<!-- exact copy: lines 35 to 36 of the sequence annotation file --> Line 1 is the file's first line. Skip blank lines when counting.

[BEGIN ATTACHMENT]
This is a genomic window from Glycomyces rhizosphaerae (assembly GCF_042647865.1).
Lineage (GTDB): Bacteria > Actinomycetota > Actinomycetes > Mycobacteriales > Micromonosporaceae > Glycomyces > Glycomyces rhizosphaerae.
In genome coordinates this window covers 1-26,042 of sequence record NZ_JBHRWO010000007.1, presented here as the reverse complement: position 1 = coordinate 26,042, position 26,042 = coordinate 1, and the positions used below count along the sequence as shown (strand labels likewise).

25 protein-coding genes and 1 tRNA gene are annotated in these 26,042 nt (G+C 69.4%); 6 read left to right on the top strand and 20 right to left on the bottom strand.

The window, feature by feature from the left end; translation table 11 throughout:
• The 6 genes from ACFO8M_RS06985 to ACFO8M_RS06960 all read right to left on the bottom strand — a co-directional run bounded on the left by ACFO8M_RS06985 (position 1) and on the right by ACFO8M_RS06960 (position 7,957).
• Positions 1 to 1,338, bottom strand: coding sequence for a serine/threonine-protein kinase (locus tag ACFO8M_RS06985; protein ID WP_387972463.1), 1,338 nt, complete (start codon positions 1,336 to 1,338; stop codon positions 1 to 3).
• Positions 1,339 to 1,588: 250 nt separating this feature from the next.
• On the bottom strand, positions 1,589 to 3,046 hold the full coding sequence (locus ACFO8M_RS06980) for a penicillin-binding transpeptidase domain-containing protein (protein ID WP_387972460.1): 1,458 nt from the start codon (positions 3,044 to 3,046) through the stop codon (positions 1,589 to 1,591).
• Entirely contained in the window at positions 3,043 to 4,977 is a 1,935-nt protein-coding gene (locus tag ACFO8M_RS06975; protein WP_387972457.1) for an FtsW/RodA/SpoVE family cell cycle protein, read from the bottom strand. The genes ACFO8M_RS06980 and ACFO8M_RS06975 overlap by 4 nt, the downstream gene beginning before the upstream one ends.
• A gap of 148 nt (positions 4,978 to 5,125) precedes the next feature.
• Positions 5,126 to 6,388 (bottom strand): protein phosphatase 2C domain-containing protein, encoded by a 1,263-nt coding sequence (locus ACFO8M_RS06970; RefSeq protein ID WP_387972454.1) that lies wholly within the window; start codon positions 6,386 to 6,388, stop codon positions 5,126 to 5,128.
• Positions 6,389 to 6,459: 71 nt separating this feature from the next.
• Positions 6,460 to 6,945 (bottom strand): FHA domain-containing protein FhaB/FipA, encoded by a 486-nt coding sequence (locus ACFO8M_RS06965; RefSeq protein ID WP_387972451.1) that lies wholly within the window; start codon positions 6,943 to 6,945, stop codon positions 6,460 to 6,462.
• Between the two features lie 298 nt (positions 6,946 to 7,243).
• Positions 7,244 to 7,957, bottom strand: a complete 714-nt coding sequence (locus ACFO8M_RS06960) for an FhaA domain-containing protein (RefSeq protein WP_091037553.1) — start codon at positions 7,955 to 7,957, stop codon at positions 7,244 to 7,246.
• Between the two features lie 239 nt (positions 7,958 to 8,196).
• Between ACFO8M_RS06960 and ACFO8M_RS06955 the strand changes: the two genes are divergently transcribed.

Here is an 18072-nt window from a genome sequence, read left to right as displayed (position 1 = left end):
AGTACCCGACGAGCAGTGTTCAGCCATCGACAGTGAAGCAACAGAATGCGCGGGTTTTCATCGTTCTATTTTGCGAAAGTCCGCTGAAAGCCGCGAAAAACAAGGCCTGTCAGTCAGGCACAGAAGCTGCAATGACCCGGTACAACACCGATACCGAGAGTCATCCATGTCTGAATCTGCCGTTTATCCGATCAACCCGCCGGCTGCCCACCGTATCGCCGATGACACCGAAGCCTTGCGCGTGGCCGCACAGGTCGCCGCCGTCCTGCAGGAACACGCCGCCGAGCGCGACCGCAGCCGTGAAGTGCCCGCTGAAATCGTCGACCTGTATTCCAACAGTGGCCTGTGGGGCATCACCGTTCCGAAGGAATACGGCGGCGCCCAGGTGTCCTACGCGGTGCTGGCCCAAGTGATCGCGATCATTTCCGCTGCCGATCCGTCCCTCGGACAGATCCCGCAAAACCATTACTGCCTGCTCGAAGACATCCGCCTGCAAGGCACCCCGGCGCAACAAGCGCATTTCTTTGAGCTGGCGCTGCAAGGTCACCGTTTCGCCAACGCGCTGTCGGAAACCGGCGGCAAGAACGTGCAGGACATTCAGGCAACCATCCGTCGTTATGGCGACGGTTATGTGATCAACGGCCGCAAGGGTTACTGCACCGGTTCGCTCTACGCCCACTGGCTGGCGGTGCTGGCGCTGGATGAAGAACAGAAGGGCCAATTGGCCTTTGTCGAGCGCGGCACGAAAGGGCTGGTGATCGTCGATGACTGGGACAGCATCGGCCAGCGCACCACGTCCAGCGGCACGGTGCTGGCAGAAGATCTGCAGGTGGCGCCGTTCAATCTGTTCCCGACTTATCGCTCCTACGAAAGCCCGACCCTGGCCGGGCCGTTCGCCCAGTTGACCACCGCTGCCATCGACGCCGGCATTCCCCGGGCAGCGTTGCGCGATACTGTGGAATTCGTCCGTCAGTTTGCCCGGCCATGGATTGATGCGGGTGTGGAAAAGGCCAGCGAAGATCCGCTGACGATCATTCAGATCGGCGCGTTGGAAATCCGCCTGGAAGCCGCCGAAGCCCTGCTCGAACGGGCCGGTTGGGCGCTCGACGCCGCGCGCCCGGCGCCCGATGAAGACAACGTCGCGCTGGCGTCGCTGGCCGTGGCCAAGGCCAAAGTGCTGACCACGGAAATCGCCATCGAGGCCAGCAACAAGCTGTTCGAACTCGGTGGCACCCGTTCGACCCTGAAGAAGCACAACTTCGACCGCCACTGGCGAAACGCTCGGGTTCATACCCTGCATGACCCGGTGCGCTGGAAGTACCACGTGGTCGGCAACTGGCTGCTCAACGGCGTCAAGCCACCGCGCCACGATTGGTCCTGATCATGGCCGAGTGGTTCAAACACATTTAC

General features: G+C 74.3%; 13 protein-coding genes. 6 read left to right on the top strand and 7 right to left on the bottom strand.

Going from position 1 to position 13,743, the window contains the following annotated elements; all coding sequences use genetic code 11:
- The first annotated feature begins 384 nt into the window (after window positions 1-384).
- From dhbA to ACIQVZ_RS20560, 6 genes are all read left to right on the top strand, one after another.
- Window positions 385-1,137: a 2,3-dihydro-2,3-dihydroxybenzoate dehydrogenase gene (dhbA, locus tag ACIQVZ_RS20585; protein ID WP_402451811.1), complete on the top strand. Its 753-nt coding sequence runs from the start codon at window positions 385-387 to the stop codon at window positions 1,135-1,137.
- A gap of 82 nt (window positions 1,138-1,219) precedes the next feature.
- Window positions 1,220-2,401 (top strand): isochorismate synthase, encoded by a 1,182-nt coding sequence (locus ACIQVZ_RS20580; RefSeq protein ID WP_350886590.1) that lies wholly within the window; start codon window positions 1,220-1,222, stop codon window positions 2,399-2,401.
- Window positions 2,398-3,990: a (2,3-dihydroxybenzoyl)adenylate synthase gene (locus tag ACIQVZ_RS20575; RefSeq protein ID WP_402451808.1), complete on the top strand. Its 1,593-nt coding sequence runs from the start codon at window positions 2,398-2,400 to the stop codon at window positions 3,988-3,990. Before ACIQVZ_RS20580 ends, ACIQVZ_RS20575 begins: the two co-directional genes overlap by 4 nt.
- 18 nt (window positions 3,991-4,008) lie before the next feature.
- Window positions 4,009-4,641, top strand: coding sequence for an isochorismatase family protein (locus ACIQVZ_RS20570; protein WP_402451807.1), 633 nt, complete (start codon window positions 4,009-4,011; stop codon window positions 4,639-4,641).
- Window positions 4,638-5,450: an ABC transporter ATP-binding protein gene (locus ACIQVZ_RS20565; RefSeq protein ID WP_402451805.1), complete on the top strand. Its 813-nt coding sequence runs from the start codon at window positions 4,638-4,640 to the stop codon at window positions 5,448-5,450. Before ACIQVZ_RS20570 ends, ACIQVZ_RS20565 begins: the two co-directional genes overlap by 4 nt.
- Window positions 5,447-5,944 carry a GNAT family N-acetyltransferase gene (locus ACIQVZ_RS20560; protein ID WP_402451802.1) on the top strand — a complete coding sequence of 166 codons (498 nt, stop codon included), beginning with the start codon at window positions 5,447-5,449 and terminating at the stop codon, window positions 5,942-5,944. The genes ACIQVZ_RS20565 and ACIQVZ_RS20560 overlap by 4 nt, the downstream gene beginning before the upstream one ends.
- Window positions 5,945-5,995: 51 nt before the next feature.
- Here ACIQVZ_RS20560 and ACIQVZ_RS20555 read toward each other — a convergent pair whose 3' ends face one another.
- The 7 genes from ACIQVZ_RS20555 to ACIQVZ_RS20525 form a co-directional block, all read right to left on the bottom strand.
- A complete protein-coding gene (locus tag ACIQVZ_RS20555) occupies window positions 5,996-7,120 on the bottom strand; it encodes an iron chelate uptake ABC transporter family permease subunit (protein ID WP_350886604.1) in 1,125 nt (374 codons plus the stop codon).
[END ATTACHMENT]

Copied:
- The 7 genes from ACIQVZ_RS20555 to ACIQVZ_RS20525 form a co-directional block, all read right to left on the bottom strand.
- A complete protein-coding gene (locus tag ACIQVZ_RS20555) occupies window positions 5,996-7,120 on the bottom strand; it encodes an iron chelate uptake ABC transporter family permease subunit (protein ID WP_350886604.1) in 1,125 nt (374 codons plus the stop codon).